Bakersfield Family Law
DOMESTIC VIOLENCE / RESTRAINING ORDERS
Survivors of domestic violence have several civil and criminal protection or restraining order options to protect themselves from further abuse. Although these orders won’t stop an abuser from hurting a victim, they permit the victim to call the police and have the abuser arrested if the order is ever violated.
The following Domestic Violence Orders of Protection will be discussed:
- Emergency Protection Orders
- Protection Orders
- Restraining Orders
Emergency Protection Orders
In most states, when the police encounter a domestic violence situation, one of the two parties involved in the dispute is required to leave the home. Often, this person asked to leave is the abuser, although the police can be mistaken about who the aggressor is.
In some states, the police can give the victim an Emergency Protection Order (EPO), which is a short-term protection order typically given to a victim by the police when his or her abuser is arrested for domestic violence. An EPO is generally for a limited time period, such as five days, which allows the victim time to request a longer-term protection order.
A protection order varies from an EPO because it’s longer-term, typically for anywhere from one to five years, and in extreme circumstances, for up to a lifetime. A victim can renew the protection order if the victim continues to feel threatened by his or her abuser.
- No Contact Provision: Prohibiting the abuser from calling, texting, emailing, stalking, attacking, hitting, or disturbing the victim.
- Peaceful Contact Provision: Permitting the abuser to peacefully communicate with the victim for limited reasons, including care and transfer for visitation of their child.
- Stay Away Provision: Ordering the abuser to stay at least a certain number of yards or feet away from the victim, his or her home, job, school, and car. The stay-away distance can vary by state, judge, or the lethality of the situation, but is often at least 100 yards or 300 feet.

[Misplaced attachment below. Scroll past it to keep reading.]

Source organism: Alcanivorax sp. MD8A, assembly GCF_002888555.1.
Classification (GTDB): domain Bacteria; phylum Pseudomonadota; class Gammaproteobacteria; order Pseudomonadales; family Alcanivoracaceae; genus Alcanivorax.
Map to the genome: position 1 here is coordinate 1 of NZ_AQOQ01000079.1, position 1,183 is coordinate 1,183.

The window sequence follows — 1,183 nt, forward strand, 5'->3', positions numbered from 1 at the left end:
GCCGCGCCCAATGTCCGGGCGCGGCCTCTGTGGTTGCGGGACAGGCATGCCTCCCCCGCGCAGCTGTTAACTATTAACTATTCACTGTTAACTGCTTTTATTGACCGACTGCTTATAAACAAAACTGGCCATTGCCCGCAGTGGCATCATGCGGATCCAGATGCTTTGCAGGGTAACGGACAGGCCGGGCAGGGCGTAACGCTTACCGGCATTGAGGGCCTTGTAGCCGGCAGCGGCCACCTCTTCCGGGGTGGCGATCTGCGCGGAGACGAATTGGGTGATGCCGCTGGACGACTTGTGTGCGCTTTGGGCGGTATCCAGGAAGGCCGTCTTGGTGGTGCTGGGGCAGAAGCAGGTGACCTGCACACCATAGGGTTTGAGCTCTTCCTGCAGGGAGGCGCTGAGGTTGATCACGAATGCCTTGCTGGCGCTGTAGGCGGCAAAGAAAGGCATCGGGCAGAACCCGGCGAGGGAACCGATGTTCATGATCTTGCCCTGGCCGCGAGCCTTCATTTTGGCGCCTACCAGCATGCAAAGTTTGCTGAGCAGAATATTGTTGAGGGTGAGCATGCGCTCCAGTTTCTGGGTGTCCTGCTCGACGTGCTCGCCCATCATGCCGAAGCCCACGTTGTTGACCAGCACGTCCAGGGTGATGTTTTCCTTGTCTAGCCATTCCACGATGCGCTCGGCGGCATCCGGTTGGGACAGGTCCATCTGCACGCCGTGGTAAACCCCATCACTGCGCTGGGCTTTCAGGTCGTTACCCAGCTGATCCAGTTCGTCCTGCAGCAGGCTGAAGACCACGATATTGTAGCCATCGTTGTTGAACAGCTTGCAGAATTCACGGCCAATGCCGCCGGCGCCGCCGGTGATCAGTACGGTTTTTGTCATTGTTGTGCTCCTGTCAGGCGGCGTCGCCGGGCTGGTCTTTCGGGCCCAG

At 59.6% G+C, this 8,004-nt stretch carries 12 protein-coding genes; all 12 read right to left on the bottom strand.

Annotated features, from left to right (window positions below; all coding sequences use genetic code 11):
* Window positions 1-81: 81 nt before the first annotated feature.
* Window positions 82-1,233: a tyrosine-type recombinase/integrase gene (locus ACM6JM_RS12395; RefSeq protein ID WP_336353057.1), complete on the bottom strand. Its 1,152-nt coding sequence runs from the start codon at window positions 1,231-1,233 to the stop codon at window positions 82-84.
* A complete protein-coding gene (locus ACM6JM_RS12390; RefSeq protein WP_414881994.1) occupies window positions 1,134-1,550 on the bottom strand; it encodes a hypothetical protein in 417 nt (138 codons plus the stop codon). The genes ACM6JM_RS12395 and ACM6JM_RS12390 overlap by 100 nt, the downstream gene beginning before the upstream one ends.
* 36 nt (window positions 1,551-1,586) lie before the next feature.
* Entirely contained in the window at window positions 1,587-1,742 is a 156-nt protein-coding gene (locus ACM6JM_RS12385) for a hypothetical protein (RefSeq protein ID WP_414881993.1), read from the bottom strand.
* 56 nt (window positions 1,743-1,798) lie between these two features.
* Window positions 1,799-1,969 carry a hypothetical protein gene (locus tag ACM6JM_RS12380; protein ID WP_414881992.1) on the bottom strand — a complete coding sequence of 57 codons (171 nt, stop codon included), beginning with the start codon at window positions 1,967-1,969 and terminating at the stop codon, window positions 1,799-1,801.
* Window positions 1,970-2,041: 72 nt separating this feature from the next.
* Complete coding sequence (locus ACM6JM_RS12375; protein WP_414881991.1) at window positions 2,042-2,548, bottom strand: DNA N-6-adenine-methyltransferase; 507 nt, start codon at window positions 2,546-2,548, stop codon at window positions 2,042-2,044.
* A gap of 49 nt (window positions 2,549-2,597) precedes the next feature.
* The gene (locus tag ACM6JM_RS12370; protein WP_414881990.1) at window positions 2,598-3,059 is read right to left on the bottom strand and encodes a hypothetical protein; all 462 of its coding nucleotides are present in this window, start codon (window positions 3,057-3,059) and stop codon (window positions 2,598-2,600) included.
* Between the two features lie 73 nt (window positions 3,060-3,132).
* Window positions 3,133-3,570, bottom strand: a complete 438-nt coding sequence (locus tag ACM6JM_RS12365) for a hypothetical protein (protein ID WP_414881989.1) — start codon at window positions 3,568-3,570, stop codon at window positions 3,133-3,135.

- Move Out Provision: Requiring the abuser to move out of a home shared with the victim.
- Firearms Provision: Requiring the abuser to surrender any guns he or she possesses (about 2/3rds of states) and/or prohibiting the abuser from purchasing a firearm.
- Counseling Provision: Ordering the abuser to attend counseling, such as batterer’s intervention or anger management.
Violation of Protection Orders
Violation of a protection order can be treated in one of three ways: as a felony, misdemeanor, or contempt of court. Felony charges are typically reserved for either repeat or serious violations. Sometimes violations are considered contempt of court.
Get Professional Legal Help with Domestic Violence Orders of Protection
No one should have to endure domestic violence. If your situation is imminently dangerous for you or your children, contact law enforcement right away. If you’re considering a domestic violence restraining order, it’s a good idea to consult with a domestic violence attorney such as the Law Office of Jim R. Canaday, who can answer any questions, file the necessary paperwork on your behalf, and advocate for you in court.
Authorities in Bakersfield and surrounding areas take reports of domestic violence very seriously. Without legal representation, victims of domestic assault may find it challenging to take advantage of the legal protections available to them, including restraining orders. Conversely, those accused of an act of domestic assault may face serious immediate consequences, before any determination of guilt or innocence.
When your faced with a domestic violence case or need help with a restraining order in Bakersfield, you need an experienced family law expert. Jim Canaday takes these cases very seriously and goes out of his way to make sure that your domestic violence case is taken care of with dignity and care, Call the Law Office of Jim R. Canaday today at (661) 328-1910.